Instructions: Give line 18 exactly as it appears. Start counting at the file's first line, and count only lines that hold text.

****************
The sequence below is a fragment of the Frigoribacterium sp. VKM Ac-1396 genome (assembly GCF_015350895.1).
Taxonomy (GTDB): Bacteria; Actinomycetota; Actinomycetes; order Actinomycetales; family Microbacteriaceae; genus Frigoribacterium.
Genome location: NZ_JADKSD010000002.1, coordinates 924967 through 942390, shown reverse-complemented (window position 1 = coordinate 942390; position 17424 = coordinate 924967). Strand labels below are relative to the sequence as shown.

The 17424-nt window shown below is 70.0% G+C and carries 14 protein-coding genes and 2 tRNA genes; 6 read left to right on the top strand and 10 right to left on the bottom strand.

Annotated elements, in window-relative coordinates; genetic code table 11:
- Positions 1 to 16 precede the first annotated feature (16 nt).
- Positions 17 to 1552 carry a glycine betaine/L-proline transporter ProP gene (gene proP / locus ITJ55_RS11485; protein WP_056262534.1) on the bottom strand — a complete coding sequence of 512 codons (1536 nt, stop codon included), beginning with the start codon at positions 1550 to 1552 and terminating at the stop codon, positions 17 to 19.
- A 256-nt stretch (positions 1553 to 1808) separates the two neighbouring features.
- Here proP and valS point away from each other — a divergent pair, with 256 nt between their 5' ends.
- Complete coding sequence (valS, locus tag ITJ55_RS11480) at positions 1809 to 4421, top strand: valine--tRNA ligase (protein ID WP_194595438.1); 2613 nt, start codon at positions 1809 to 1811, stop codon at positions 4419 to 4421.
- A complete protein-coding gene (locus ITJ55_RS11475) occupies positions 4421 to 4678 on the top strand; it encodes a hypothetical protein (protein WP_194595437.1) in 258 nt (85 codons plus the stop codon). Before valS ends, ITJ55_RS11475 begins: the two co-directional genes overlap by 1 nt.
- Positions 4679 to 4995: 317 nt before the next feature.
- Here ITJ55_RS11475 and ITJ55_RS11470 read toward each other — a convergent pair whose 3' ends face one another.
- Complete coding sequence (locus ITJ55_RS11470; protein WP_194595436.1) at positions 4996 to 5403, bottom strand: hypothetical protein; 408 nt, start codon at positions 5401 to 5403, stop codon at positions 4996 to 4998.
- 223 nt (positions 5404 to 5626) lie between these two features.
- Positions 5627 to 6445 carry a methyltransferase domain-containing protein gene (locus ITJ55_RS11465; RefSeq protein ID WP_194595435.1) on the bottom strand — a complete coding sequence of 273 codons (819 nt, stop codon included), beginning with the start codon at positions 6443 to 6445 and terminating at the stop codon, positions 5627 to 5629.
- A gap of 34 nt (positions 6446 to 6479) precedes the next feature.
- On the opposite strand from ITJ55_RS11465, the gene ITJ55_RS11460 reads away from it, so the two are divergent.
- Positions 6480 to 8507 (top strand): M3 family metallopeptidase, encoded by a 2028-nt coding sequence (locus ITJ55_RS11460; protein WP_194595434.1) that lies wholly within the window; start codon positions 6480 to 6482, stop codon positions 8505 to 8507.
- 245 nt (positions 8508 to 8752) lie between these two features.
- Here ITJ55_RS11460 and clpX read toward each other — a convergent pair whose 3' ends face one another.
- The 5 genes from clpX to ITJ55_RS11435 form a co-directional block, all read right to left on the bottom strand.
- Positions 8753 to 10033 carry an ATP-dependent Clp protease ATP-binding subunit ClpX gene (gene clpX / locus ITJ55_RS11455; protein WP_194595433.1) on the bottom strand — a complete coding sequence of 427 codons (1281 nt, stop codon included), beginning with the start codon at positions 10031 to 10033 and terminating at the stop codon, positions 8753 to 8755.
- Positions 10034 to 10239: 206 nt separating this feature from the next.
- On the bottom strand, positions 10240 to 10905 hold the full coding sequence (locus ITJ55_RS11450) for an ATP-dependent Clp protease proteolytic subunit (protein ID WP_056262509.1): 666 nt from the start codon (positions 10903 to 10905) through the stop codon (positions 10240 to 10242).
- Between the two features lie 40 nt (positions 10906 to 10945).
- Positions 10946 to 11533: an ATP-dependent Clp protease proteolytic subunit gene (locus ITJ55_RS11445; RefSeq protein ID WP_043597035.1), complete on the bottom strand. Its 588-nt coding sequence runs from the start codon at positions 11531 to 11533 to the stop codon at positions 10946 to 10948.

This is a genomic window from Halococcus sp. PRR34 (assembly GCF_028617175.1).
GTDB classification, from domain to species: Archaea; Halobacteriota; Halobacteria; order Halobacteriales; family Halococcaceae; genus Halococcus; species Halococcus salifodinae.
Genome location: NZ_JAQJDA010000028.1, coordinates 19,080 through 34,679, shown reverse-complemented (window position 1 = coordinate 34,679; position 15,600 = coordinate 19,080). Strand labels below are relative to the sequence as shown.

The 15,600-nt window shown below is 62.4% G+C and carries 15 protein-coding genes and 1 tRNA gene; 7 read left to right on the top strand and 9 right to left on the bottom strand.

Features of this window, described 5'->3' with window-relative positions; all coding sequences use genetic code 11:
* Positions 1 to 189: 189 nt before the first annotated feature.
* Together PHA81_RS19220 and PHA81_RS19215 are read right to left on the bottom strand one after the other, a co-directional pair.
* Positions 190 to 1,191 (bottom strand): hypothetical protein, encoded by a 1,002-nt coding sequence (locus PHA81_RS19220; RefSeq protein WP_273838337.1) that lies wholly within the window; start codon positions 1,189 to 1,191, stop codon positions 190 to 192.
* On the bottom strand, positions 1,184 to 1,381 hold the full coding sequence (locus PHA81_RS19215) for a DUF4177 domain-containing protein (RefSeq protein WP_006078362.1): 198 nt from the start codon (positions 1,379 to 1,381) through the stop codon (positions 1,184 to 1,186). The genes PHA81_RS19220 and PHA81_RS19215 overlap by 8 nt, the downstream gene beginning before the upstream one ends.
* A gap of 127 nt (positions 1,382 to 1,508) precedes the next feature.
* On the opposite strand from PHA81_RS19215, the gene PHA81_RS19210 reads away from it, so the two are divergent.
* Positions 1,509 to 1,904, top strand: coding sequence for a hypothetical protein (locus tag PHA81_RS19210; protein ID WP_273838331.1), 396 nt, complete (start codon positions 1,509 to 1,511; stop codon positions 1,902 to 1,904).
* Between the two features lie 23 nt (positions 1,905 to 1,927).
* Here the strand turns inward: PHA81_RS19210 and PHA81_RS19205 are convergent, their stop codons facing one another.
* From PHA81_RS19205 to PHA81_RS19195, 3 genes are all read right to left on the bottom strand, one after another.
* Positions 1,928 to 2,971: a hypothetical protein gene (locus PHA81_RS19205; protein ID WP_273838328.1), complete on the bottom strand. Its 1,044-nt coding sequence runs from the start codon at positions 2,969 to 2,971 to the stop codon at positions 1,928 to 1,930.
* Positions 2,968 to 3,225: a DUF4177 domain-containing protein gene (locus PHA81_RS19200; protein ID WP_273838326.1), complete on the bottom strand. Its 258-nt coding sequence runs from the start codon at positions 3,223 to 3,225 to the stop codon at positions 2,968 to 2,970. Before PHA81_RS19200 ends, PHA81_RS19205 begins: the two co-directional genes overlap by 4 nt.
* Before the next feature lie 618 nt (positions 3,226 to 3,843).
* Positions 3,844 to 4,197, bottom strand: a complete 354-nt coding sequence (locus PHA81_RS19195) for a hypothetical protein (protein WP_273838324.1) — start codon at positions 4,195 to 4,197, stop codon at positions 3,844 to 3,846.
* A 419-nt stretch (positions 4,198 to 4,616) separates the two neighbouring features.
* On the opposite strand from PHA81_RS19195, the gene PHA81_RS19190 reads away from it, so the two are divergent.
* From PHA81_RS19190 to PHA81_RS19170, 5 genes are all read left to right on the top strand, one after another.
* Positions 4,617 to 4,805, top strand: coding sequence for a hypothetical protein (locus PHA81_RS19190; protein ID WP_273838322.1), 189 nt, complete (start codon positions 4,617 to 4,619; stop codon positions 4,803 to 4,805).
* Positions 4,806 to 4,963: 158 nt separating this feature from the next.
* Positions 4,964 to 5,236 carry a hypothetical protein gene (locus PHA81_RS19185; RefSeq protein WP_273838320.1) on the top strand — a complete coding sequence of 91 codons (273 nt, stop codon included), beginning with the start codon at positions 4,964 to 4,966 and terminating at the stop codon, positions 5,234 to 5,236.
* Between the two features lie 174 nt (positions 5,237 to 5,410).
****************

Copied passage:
- On the opposite strand from ITJ55_RS11465, the gene ITJ55_RS11460 reads away from it, so the two are divergent.